Most of you probably know about Ze Frank. If you don’t you should go and watch The Show right now. It was one of the most insightful, hilarious and nutty online shows that I have ever seen. It was not really a vlog (btw, who the hell came up with the word vlog? It sounds like someone throwing up), but something else. It is an important bit in the history of online hilarity and you don’t want to be the person who doesn’t get the jokes about duckies, giant babies and etc.
Anyway, I found it amusing that Ze’s latest exploit was a classic bit of social engineering. Ze asked his fans, readers and followers to let him borrow their Facebook profile for a month. During that month he would maintain their profile, make status updates, post on people’s walls and generally pretend to be you based on the notes you provided him. I guess the idea was to expose how your online persona can easily be disassociated from you without anyone noticing. Interesting concept and the person who participated in this experiment admitted that she sort of wished that Ze would take her online identity into new bold directions she never considered. And he sort of did, by flirting with her “crush of the moment” as she described it.
What kills me though is that people actually allowed Ze to do this. And that they sent him their login information en masse:
Last month i asked people on twitter whether they would allow me to take over their facebook accounts for a week. Within a half hour I had to remove the request due to the volume of incoming username and passwords.
I’m amazed, and terrified by this at the same time. I know that we live in a society that worships celebrities the same way ancient Greeks worshiped their promiscuous, quarreling, unruly gods. So I guess it should be no surprise that if a celebrity (even a minor online one) asks people for their login information, his loyal fans will be more than happy to provide. Still, it frightens me.
Personally I don’t care who you are – you can be the emperor of the universe for all I care but if you ask me for my password my answer will be the same as to anyone else: “GO TO HELL!” Sharing your login information for any online service or email is a horrible idea.
I’m not sure whether or not Ze realizes this (but I suspect he might), and whether or not his fans ever even considered it but this was classic social engineering. Using a gimmick to weasel out personal information from a group of people. All the people who sent him their password they got duped. Naturally I’m sure Ze is a responsible person, and he had no malicious intent but he could easily turn around and cash in on his fans trust by selling their login info to Facebook spammers. Would his fans know? Would they even be able to connect total pwnage of their accounts with the fact they sent their login info to a complete stranger over an unencrypted protocol? I don’t know. Half of them would probably never figure it out. The fact they gave away their info so easily and willingly is just scary, and underlines how little value people put on privacy these days.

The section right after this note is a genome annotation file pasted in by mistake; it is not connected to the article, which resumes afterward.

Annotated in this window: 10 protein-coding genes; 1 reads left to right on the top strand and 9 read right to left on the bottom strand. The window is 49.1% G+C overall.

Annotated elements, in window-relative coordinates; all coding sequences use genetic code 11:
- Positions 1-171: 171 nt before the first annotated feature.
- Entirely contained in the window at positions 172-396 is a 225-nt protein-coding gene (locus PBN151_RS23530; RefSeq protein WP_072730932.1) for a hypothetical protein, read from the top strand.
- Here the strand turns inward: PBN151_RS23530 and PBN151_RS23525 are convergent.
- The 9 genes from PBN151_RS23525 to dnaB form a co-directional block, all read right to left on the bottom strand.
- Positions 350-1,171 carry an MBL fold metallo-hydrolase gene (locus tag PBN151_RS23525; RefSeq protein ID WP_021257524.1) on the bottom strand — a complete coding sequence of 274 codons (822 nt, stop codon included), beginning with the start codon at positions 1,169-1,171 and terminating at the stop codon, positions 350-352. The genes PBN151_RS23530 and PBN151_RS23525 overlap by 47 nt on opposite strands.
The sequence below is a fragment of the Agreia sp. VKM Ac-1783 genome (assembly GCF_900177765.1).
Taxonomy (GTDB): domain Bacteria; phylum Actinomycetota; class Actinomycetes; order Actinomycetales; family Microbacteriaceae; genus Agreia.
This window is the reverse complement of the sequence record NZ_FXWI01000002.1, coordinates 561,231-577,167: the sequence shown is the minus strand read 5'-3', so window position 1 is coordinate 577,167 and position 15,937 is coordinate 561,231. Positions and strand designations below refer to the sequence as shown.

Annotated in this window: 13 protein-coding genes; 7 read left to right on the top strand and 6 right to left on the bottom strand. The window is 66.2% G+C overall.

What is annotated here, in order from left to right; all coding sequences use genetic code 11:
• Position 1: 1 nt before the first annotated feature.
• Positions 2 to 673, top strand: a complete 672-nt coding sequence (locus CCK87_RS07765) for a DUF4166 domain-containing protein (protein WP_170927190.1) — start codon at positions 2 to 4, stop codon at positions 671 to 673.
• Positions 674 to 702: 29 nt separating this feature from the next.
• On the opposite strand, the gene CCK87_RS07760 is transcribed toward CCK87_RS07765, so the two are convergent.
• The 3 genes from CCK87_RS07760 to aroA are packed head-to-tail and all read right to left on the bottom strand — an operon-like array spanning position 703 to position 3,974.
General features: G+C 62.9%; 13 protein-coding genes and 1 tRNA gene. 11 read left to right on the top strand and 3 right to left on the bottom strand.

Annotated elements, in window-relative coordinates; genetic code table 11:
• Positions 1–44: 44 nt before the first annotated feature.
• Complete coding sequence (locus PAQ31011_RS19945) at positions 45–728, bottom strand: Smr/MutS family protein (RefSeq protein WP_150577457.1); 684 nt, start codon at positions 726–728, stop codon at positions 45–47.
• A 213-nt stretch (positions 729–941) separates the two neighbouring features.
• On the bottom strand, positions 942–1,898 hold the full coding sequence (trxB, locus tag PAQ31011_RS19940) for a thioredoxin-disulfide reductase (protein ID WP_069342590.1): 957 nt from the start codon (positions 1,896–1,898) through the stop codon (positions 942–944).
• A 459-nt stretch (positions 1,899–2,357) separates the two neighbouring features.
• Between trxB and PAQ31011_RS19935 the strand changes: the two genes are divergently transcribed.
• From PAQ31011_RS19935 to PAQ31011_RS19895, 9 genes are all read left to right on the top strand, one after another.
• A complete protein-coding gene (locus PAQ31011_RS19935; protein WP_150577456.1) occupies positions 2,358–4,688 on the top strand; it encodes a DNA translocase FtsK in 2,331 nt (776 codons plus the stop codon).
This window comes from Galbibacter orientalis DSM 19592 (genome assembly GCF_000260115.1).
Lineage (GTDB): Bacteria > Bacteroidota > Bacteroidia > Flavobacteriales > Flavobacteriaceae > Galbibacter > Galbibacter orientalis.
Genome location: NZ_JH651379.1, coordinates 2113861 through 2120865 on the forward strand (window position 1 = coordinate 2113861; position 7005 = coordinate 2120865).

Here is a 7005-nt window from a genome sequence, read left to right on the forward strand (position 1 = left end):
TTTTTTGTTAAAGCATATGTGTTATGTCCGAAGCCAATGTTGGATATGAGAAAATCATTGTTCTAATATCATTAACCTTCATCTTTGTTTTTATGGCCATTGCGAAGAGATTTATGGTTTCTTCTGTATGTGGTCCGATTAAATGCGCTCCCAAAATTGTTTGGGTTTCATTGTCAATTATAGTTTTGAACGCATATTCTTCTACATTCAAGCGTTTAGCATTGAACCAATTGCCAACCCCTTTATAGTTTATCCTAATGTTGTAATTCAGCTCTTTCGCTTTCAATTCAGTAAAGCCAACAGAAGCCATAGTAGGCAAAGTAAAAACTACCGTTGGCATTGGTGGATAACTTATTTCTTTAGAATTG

It disturbs me to no end that the person who participated in the experiment actually viewed it as a positive experience. I guess she doesn’t realize it yet. She gave a complete stranger access to her facebook account allowing him to explore her personal correspondence and all sorts of private and semi-private information along with a written guideline on how to act like her on Facebook. Who knows what he could dig out with this information. Could he figure out her other passwords and secret questions based on her friend list, and her private emails (you know, name of your dog, name of your childhood friend and etc)? A skillful social engineer could take that account and milk it for information potentially leading to an all out identity theft (“hey mom, what was my social security number? I forgot. Send it to my facebook!”).
Which brings me to a question for you. Do you share passwords with anyone? Can anyone except you log into your email, social media or your desktop? Personally I am very conscious about electronic privacy and I will not give my passwords to anyone. Not even my closest family. No one except me gets to read my email and use my social media profiles. I’m even in a habit of locking my workstation when I leave my desk even if I’m home alone. Not that I have anything to hide (well, except maybe the pr0n folder) but I personally believe that everyone should have a certain degree of personal privacy – even in close personal relationships.
I believe that your personal email, your social media accounts and the contents of your hard drive are off-limits to me. I have no business looking through them – and in fact I have no interest in what I might find there. I know people who either have their girlfriend’s/boyfriend’s email/facebook/myspace password or gave her/him theirs (or both). To me that sort of thing implies an alarming lack of trust, and excessive jealousy in the relationship. I personally believe that it is much healthier to simply respect each other’s privacy and have trust in the other person. Healthier, and more secure – because if you won’t give your password to your significant other, then you will be less likely to give it to Ze Frank or that Nigerian prince who promised you 10% of his wealth if you just hook him up with your pin number.
[tags]identity, identity theft, social engineering, security, facebook, ze frank[/tags]